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We may meet a person, give them our hand, exchange a few words. A look can give us an impression. We may be cautious because we have had some bad experience in the past. Our heart, however, follows its own ways, and spontaneously, not heeding our experiences, establishes a closeness or a distance, it lets love flare up, or a fierce dislike. After such an encounter we are sometimes embarrassed at how we behaved.

“But we are all linked”, the heart says, “do not be misled. The way you have behaved is you; even the way you gave care, love and friendship is you.” But … our experience teaches us that care may be disappointed, love betrayed and friendships dissolved. Every time this happens, it is painful and we are struck with wounds. We can read in the media almost daily how people’s heart substance is trodden upon and the innermost life of a person is pulled into the media marketplace. Something within us protests. “That cannot be true. Love is love; friendship is friendship”. But the media celebrate it – that is their business. In an unspoken way they imply, “You may imagine high ideals, but human nature is just not there, and this report demonstrates it again”. A spirit of scorn seems to accompany some of the reports, and they derive their fascination from their discrepancy with the values of our innermost being. “This is actually impossible”, we may say to ourselves.

Could it be that an initial event is repeated again and again like a cracked record? The circumstances are always different, but the theme is always the same: it is the breaking up of the oneness, pulling inner values into the outside, and creating an outer world appearance in which the inner beings face each other from the outside, as strangers.

“This is what fate means: to be opposite, and to be that and nothing else, opposite, forever.” (Rilke)

We confront each other – and when we get very close to each other, we suffer in the midst of all the bliss. The same poet asks: “Should not these ancient sufferings be finally fruitful for us?” And he comes to the conclusion that they drive us “to become something more than ourselves”.

What is this, this “more”? Let us have a look at our encounters. They are always connected with some kind of attention. We have openings, doors to each other, for we are not closed beings. And thus, we reach far into each other with our thoughts, feelings, and psyche. In more in-depth encounters, spaces of a psychological kind develop, and the two people form a common atmosphere. Something flows in from both of them and is mixed with the other one. It is like mixing a drink – and each one then drinks some of it. Thus, we absorb each other, transform ourselves by means of the other one, and face ourselves in the reflection of the other. Sometimes it is wonderful, at other times it is awful. But we are always transformed a little. However, in this way, do we really reach this “becoming more” that Rilke speaks about?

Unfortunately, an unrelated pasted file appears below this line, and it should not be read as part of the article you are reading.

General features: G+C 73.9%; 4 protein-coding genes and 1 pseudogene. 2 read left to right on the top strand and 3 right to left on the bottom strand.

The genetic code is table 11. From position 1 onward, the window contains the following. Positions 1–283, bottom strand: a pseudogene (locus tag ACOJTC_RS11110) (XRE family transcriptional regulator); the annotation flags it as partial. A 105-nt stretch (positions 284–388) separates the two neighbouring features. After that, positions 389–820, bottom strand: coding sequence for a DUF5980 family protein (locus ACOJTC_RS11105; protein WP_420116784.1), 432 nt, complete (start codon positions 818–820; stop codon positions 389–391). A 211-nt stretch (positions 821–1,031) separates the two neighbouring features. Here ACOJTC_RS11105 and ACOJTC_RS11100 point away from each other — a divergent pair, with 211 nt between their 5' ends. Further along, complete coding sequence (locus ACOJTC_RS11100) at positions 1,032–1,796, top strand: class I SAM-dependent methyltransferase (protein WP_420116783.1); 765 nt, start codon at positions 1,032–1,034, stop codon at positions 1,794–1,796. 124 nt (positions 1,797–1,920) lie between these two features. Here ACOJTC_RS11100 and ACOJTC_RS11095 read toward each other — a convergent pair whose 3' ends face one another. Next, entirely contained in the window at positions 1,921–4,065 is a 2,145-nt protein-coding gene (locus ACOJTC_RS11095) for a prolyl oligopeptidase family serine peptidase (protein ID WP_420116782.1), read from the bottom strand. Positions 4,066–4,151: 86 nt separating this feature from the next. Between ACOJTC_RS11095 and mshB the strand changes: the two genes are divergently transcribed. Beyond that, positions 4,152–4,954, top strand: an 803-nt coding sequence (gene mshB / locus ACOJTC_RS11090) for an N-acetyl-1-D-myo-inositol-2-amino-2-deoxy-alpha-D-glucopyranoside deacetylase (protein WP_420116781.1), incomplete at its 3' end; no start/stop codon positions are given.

We can see ourselves as parts of a puzzle; but we are parts that do not quite fit together. Everyone experiences themselves as a wholeness, and they are right, since each person shapes themselves. But the humanity puzzle cannot be put together in such a way, because in that individual quest, we tend not to take the view-point of the overall whole.

Each encounter with another person contains the potential promise of oneness. But usually it stays an unfulfilled promise because we feel abysses and unknown gulfs between us, from which we shrink back. They are within us, and therefore also in relation to others. We experience ourselves as not powerful enough or not complete enough to fill them up.

Thus, we stay with our fears, our reservations, and our tactics. We sense that it takes a greater being than we are to fill the abysses, to clear the ways. And yet sometimes there is something within us that lights up like an inner flash of light, and which shows us that there is some potential within us that has not yet been realized.

Thus the oneness confronts us in illuminated moments. It is the very simple, invisible, omnipresent stage on which all action takes place, including our encounters. The oneness is the one life in which we take part. It is the wholeness, the one reality, the one we experience as being broken.

We can look more often for the way in which the oneness lights up within ourselves. This all-embracing core that lies within us, can instruct us as to how we can approach it best, in which way we can dissolve inner obstacles, recognize and heal old wounds, and fill the empty places within our soul. If we commit to healing this relationship with ourselves, then our good intentions can be fulfilled, and our greatest dream realized: we can encounter others with a truly open heart.



The Rilke quotations are from the eighth and the first of the Duino Elegies.

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